Oaks are hardwood trees, the wood commonly used in oak furniture and flooring. The bark of Quercus suber, or Cork oak, is used to produce wine stoppers (corks). This species grows in the Mediterranean Sea region, with Portugal, Spain, Algeria and Morocco producing most of the world's supply. Some European and American oak species are used to make barrels where wine and other spirits are aged; the barrels, which are in some cases charred before use, contribute to the taste.
The term oak can be used as part of the common name of any of several hundred species of trees and shrubs in the genus Quercus, and some related genera, notably Cyclobalanopsis and Lithocarpus . The genus is native to the northern hemisphere, and includes deciduous and evergreen species extending from cold latitudes to tropical Asia and America.
Of the North American oaks, the most prized of the red oak group for lumber, all of which is marketed as red oak regardless of the species of origin, is that of the Northern red oak, Quercus rubra (a.k.a. Q. borealis).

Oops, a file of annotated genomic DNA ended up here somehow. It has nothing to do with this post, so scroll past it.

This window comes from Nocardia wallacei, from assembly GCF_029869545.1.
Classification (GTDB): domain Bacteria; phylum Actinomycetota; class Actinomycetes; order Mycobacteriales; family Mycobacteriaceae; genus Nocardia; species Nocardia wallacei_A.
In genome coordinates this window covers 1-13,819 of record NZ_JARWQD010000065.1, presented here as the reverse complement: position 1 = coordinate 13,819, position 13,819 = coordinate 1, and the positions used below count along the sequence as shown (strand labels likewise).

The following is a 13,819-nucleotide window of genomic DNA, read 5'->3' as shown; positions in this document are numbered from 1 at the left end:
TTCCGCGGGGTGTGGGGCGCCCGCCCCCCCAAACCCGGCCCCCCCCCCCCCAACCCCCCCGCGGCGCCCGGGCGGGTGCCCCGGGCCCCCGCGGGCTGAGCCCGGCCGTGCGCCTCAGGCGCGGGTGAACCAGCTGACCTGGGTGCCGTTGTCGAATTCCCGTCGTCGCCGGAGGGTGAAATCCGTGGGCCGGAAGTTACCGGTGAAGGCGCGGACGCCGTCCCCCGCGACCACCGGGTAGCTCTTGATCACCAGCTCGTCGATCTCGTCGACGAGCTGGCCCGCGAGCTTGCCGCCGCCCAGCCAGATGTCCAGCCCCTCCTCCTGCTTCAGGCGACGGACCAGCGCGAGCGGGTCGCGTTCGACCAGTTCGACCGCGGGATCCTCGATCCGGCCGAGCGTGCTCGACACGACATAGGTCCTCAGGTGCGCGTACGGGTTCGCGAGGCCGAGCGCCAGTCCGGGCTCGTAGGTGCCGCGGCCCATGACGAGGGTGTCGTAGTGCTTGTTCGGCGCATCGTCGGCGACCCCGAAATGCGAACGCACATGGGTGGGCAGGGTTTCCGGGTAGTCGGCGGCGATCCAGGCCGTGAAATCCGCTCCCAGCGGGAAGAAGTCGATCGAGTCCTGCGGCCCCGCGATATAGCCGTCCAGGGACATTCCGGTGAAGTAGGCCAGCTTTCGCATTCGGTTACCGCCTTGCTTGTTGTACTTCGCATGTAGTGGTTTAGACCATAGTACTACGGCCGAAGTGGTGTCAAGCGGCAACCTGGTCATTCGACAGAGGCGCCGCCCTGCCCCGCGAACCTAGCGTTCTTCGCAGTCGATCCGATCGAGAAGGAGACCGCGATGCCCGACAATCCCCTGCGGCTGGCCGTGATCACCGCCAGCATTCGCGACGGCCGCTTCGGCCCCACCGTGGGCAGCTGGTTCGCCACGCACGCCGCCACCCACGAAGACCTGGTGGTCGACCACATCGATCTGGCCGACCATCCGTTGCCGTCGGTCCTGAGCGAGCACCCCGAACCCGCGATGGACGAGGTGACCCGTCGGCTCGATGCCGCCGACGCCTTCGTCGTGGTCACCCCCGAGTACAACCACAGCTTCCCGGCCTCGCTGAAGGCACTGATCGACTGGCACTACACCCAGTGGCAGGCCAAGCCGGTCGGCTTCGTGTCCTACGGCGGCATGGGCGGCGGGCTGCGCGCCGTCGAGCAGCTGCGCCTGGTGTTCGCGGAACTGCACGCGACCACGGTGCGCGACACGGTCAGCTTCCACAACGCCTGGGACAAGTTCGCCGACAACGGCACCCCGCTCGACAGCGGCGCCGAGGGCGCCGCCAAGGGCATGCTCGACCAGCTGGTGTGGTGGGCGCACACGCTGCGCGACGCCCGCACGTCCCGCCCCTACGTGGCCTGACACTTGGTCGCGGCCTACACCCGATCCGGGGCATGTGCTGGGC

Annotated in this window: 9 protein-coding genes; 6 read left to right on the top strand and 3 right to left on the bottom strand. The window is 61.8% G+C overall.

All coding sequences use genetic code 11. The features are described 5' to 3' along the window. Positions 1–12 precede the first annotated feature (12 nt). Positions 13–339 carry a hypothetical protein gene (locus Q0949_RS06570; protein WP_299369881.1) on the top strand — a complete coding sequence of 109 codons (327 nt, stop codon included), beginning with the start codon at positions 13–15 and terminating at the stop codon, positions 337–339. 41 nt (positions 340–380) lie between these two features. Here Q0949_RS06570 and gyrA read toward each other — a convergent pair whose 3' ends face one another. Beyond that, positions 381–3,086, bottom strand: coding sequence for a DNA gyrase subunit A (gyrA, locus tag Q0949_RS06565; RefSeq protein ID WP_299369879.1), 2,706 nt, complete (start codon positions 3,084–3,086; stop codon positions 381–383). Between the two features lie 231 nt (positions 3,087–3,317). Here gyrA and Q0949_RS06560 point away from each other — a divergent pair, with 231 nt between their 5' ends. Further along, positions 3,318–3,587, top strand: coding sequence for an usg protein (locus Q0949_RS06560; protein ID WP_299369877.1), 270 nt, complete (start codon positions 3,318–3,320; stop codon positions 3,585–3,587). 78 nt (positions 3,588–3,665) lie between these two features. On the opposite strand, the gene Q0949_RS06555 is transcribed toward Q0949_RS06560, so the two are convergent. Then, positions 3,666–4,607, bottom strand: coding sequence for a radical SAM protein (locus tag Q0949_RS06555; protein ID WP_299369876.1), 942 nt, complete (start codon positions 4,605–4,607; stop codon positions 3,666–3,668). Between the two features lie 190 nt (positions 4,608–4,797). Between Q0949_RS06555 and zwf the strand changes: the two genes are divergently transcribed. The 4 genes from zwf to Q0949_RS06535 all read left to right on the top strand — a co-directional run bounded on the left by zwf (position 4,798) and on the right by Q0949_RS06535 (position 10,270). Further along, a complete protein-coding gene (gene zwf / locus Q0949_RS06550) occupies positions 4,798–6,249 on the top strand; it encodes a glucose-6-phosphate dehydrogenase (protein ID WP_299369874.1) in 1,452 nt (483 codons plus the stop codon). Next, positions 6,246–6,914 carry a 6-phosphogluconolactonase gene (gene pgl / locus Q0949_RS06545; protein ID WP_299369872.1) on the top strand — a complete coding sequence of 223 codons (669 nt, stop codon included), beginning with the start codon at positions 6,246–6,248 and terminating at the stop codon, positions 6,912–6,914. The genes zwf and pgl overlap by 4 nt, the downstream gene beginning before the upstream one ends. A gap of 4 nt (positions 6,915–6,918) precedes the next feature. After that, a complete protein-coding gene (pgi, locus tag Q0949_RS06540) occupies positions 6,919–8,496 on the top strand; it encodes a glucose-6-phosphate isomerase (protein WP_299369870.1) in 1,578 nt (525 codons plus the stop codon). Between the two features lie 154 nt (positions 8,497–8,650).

The standard for the lumber of the white oak group, all of which is marketed as white oak, is the White oak, Quercus alba. White oak is often used for the construction of barrels for aging wine. The wood of Quercus robur, the English oak and Quercus petraea, the Sessile oak, is extensively used in Europe.
The bark of the White Oak is dried and used in medical preparations. Oak bark is also rich in tannin, and is used by tanners for tanning leather. Acorns are used for making flour or roasted for acorn coffee.
It has a pale brown hard wood. Depending on size and quality it is used for sawn timber, veneer, building timber, hardwood pulp, poles, fencing, firewood and charcoal. Coppicing of woodland used to produce stakes. Food and drink - Tannin used to be produced from bark for tanning leather. Acorns formerly used to feed pigs.
Oak Tree Identification
Oak trees have spirally arranged leaves , with a lobed margin in many species, though far from all, with some having serrated leaves or entire leaves with a smooth margin. The flowers are catkins, produced in spring. The fruit is a acorn, borne in a cup-like structure known as a cupule; each acorn contains one (rarely two or three) seeds, and takes 6-18 months to mature, depending on species. The "live oaks" (oaks with evergreen leaves) are not a distinct group, instead with their members scattered among the sections below.
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